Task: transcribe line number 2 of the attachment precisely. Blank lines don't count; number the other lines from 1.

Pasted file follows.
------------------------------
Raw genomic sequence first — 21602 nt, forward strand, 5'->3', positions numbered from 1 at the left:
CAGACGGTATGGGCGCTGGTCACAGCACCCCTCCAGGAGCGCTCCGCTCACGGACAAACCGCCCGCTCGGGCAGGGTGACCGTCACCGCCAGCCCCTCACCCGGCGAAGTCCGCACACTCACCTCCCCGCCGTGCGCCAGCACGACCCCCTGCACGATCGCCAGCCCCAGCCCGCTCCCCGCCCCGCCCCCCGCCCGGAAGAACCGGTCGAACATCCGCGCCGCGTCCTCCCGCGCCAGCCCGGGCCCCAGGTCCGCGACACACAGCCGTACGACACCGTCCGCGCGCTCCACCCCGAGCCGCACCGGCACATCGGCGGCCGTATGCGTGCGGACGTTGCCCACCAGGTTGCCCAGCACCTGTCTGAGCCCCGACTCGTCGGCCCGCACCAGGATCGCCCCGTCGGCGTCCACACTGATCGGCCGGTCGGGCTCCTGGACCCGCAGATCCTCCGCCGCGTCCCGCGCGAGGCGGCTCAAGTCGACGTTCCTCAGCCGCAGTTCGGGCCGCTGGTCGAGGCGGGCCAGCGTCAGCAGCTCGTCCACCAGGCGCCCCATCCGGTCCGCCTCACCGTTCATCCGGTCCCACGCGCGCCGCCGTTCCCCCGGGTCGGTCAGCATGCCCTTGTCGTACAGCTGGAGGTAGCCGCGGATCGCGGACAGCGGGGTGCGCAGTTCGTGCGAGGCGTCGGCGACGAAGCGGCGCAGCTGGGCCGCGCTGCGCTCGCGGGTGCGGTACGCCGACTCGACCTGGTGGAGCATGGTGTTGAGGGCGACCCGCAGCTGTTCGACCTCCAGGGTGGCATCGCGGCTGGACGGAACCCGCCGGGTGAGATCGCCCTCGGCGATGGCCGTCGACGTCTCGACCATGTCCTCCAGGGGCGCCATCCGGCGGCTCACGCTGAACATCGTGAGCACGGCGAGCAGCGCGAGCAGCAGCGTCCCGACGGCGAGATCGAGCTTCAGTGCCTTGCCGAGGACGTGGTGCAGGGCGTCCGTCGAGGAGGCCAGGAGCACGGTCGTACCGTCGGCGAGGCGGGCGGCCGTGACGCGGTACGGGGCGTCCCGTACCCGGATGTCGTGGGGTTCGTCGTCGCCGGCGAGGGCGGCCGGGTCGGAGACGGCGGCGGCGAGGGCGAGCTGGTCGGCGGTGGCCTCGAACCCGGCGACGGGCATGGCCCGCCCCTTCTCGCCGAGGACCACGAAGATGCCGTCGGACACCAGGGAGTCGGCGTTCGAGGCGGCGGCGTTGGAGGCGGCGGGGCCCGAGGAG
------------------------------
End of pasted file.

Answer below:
CAGACGGTATGGGCGCTGGTCACAGCACCCCTCCAGGAGCGCTCCGCTCACGGACAAACCGCCCGCTCGGGCAGGGTGACCGTCACCGCCAGCCCCTCACCCGGCGAAGTCCGCACACTCACCTCCCCGCCGTGCGCCAGCACGACCCCCTGCACGATCGCCAGCCCCAGCCCGCTCCCCGCCCCGCCCCCCGCCCGGAAGAACCGGTCGAACATCCGCGCCGCGTCCTCCCGCGCCAGCCCGGGCCCCAGGTCCGCGACACACAGCCGTACGACACCGTCCGCGCGCTCCACCCCGAGCCGCACCGGCACATCGGCGGCCGTATGCGTGCGGACGTTGCCCACCAGGTTGCCCAGCACCTGTCTGAGCCCCGACTCGTCGGCCCGCACCAGGATCGCCCCGTCGGCGTCCACACTGATCGGCCGGTCGGGCTCCTGGACCCGCAGATCCTCCGCCGCGTCCCGCGCGAGGCGGCTCAAGTCGACGTTCCTCAGCCGCAGTTCGGGCCGCTGGTCGAGGCGGGCCAGCGTCAGCAGCTCGTCCACCAGGCGCCCCATCCGGTCCGCCTCACCGTTCATCCGGTCCCACGCGCGCCGCCGTTCCCCCGGGTCGGTCAGCATGCCCTTGTCGTACAGCTGGAGGTAGCCGCGGATCGCGGACAGCGGGGTGCGCAGTTCGTGCGAGGCGTCGGCGACGAAGCGGCGCAGCTGGGCCGCGCTGCGCTCGCGGGTGCGGTACGCCGACTCGACCTGGTGGAGCATGGTGTTGAGGGCGACCCGCAGCTGTTCGACCTCCAGGGTGGCATCGCGGCTGGACGGAACCCGCCGGGTGAGATCGCCCTCGGCGATGGCCGTCGACGTCTCGACCATGTCCTCCAGGGGCGCCATCCGGCGGCTCACGCTGAACATCGTGAGCACGGCGAGCAGCGCGAGCAGCAGCGTCCCGACGGCGAGATCGAGCTTCAGTGCCTTGCCGAGGACGTGGTGCAGGGCGTCCGTCGAGGAGGCCAGGAGCACGGTCGTACCGTCGGCGAGGCGGGCGGCCGTGACGCGGTACGGGGCGTCCCGTACCCGGATGTCGTGGGGTTCGTCGTCGCCGGCGAGGGCGGCCGGGTCGGAGACGGCGGCGGCGAGGGCGAGCTGGTCGGCGGTGGCCTCGAACCCGGCGACGGGCATGGCCCGCCCCTTCTCGCCGAGGACCACGAAGATGCCGTCGGACACCAGGGAGTCGGCGTTCGAGGCGGCGGCGTTGGAGGCGGCGGGGCCCGAGGAG